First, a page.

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acquired action advance animals appear authority become beginning brought centralization century certainly characters child civilization classes clearly comes communal concerned controlled course customs demands dependent developed direction early environment equal ethical evident evolution existence fact factor feeling follow force give greater handed higher hold human human race idea impulses increasing individual influence instincts intelligence interests king language later laws lead leader less lines live lower mankind matter means mental method mind moral sense nations nature never offspring organic inheritance origin parents perhaps phase possessed possible present primitive principle produced progress question race reason recognize relations result rule savage seems selection simply social evolution social heredity social inheritance society sometimes structure struggle sure things tion to-day tribes true union unit wholly yield
Page 339 - Education without religion makes cold, calculating men, with self-centered interests, and any system of social advance which leaves out the religious side of nature leaves out the one force that makes possible lasting organization upon which civilization depends.
Page 332 - ... is only recently that attempts have been made to analyze its content and set forth its importance. Professor Conn's illuminating study has cleared the way. He has treated our social inheritance as a body of acquired traits in contradistinction to the natural traits obtained through organic heredity. The chief factors which separate the European from the Bushman are not, then, in his innate, but in his acquired, characteristics. We do not mean by this that there are no innate differences between...
Page 22 - This does not at all concern the germinal substance in the egg and is not fixed by the union of germ substances in sex union. It is capable of being modified by the action of individuals, and may be entirely changed by the development of newly acquired variations. It has had little or nothing to do with the evolution of the human animal, but much to do with the evolution of the civilized human race.
Page 314 - ... implement out of stone, with nothing as a pattern and with not even the idea of the possibility of making anything like an artificial implement, as it does in these later ages to fashion the most delicate instrument when the inventor has all the patterns of previous ages to aid him. When we come to try to compare mental power of our twentieth-century inventors and those of earlier ages we have no adequate measure.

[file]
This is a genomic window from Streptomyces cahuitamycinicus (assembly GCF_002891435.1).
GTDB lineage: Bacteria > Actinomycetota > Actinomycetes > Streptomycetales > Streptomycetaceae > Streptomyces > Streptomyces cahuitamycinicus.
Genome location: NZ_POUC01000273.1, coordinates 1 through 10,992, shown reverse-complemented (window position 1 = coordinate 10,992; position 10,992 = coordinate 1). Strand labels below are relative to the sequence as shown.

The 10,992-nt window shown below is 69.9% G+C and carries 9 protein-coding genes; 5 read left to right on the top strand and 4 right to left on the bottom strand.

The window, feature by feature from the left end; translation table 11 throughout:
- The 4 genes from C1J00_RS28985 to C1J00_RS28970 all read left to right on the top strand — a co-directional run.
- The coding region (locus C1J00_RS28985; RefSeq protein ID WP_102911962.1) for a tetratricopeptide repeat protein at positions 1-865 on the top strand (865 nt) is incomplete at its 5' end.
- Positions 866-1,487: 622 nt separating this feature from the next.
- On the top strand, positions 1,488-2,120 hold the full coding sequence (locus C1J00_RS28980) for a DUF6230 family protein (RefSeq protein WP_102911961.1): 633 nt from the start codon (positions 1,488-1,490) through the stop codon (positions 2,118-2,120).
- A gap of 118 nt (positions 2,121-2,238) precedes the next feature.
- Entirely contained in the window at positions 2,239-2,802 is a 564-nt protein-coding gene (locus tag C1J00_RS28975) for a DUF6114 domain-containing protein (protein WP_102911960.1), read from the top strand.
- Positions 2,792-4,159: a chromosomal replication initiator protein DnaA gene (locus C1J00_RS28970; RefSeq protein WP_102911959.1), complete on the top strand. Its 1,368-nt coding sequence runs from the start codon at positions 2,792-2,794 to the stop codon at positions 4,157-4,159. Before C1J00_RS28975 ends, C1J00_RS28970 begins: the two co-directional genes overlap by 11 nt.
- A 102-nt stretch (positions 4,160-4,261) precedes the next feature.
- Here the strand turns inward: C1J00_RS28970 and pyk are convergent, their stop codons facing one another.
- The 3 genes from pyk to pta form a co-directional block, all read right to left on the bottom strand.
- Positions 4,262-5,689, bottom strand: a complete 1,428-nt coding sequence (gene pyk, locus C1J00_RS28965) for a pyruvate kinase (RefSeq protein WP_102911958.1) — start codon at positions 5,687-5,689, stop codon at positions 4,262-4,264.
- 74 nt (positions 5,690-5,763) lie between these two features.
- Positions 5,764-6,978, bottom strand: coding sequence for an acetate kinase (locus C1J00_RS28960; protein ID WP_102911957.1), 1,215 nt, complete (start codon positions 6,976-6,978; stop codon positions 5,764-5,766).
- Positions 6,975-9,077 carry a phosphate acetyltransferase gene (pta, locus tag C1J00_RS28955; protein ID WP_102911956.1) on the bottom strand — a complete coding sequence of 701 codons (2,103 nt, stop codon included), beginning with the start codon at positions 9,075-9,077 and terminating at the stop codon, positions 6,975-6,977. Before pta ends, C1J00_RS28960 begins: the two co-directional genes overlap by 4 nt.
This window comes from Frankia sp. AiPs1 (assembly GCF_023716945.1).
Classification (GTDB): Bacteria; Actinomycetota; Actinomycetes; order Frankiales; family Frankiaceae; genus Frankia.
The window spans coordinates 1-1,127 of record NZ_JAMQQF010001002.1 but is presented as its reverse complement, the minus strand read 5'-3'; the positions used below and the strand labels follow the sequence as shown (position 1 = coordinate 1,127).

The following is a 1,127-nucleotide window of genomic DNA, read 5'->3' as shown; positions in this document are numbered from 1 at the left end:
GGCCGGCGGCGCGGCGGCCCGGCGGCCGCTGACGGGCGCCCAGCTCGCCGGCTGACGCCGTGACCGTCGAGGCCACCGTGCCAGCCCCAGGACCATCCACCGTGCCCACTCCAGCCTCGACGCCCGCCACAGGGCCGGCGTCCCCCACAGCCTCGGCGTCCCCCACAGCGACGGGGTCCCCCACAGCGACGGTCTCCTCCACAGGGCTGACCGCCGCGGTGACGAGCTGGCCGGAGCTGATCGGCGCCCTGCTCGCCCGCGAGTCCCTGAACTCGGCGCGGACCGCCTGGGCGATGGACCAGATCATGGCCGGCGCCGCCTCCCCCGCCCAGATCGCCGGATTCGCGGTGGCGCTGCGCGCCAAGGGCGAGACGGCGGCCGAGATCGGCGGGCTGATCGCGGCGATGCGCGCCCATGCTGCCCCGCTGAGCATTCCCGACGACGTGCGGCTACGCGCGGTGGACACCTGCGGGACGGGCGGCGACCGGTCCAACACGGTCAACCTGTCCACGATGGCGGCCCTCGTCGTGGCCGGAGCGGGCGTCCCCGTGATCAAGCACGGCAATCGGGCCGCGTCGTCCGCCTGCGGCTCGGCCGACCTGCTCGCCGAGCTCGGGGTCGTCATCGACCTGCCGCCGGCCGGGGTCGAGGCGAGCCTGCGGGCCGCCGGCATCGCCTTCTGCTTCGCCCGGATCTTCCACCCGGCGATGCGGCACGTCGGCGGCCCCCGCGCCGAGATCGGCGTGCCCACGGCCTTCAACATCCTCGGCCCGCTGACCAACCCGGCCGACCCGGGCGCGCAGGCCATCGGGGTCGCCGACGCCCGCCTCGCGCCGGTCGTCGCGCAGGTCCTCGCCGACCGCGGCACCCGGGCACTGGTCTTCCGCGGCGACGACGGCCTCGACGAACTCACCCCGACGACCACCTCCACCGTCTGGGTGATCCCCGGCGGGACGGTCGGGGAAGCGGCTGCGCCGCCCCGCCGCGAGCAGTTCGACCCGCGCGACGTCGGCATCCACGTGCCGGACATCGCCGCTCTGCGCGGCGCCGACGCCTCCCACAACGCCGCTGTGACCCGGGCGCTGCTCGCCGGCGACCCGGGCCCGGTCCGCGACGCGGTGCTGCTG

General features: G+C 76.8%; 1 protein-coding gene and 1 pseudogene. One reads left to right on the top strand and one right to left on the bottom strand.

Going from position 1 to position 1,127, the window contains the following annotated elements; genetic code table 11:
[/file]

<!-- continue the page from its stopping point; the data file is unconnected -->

Page 267 - While we feel that the law of sympathy and love, which demands sacrifice, is fundamental in the nature of man, we feel with no less positiveness that the laws of justice are inherent in the nature of things. Justice insists upon a final recompense for sacrifice. Here it is that we find the greatest significance of religion in its relation to the history of man.
Page 338 - Through social heredity, a single individual, though leaving no offspring, may turn the direction of evolution, and have more influence upon mankind than another with numerous progeny. Hence, while emphasis should be placed upon reproductive efficiency, even greater emphasis needs to be placed upon making the individual's life count, since the influence of the individual upon evolution through his life may be far greater than his influence through his offspring.
Page 139 - Eeformation that occurred under Luther, for at this time the conscience and intelligence of the individual was proclaimed as the guiding principle in religious belief. Individualism has been immensely fostered in recent centuries by the growth of Protestantism, and so fast as it gains the upper hand just so fast is there a tendency toward undermining the significance of the family. In modern life the family does not mean what it meant in many centuries of the world's history.
Page 132 - The feeling of affection is said to play absolutely no part in the marriages of primitive peoples, as illustrated by savages; a condition of things which is still more common among most races of civilized men than marriages for affection. But a union made from such motives, in civilized as well as savage races, is subsequently cemented into a perTHE BEGINNINGS OF SOCIAL EVOLUTION 137 manent bond by the children, who become an object of common interest to both parents.